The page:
Can Argentina end a 23-year trophy drought at Copa America Centenario?
After overseeing Argentina’s victory against Belgium in the 2014 World Cup quarterfinals, then-coach Alejandro Sabella waxed lyrical about Lionel Messi in a manner in which most others, when painstakingly seeking to find the right words to sum up the Atomic Flea, simply couldn’t top.
"He gives us water in the desert," Sabella uttered succinctly.
At the time, it was undeniably more a reflection of the individual. Messi guided Argentina to the semifinals of the World Cup for the first time since 1990, and, of course the final, one of a series of losses La Albiceleste have come to experience at that stage in the last decade. And now, possibly more than ever, the quote better serves as a call to action not only to Messi, but the collective to direct the world’s top-ranked team to its first major trophy since 1993.
Back then, an Alfio Basile-managed side led by the defensive acumen of Oscar Ruggeri, brain and brawn of Fernando Redondo, heart of Diego Simeone and ‘Batigol’ himself, Gabriel Batistuta, scraped their way to a second straight Copa América title, two years after capturing their first since 1959. Since then, however, the search for what would now be a joint-record 15th crown has proved troublesome.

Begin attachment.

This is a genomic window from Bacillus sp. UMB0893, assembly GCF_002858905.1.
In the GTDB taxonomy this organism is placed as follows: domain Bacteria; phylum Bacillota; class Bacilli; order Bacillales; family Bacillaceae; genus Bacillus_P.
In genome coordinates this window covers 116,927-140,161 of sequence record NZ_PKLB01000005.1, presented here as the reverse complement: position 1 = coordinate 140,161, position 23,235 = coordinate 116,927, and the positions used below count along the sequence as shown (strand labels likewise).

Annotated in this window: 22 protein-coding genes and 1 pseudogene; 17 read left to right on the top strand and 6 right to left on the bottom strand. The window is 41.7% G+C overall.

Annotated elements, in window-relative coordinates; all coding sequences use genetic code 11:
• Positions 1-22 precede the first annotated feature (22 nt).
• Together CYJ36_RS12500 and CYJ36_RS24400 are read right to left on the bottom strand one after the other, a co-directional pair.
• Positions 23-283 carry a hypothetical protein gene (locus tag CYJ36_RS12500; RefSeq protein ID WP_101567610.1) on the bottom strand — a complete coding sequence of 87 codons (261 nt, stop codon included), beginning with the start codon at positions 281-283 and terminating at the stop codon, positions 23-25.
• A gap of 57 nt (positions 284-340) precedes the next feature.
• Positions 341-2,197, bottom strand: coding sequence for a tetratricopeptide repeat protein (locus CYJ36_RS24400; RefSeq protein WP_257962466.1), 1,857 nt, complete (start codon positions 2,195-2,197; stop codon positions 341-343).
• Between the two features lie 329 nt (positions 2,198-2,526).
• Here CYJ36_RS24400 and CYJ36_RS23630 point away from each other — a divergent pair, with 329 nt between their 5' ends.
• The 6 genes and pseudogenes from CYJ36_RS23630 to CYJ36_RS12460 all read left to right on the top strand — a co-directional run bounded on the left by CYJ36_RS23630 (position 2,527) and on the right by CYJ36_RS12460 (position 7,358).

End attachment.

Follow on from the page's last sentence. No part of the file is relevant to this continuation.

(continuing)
Between Copa América and the World Cup, 14 major tournaments have passed since Argentina last tasted triumph in a final, and seven coaches who’ve tried and failed to help steer La Albiceleste to the promised land. Following two consecutive runner-up finishes in the Copa América in 2004 and 2007, and once again in 2015 — a year after an extra-time defeat to Germany in the World Cup final — the indomitable mental block within the group truly surfaced.
With Sergio Romero, Nicolás Otamendi, Marcos Rojo, Lucas Biglia, Javier Mascherano, Javier Pastore, Messi, Sergio Agüero and Ángel Di María, Tata Martino has nine of his 11 starters from last summer’s Copa América final returning for next month’s centennial edition.
By and large, none are strangers to success at the club level. Therein lies the million-dollar question: Will the persistent failures continue to impede them at the international level or will they give rise to an insurgence at next month’s Copa América Centenario?
Having already traveled to Santiago and exacted minor revenge on Chile in World Cup qualifying at the Estadio Nacional, the site of their most recent significant shortcoming, Argentina should open group play against La Roja with an air of confidence. Outside of La Paz, Bolivia have never posed a real threat. And only once have La Albiceleste encountered Panama.
After 23 years of chasing silverware and coming up empty (barring back-to-back Olympic triumphs in 2004 and 2008), something has to give. Collectively, Argentina need that water in the desert to come from somewhere. A wealth of talent has come and gone since the days of Batigol and El Cholo, and with arguably one of the deepest squads in the Copa América Centenario – and a two-year lull until the next major tournament — falling short at the final hurdle would be yet another slight on one of the competition’s most successful sides.
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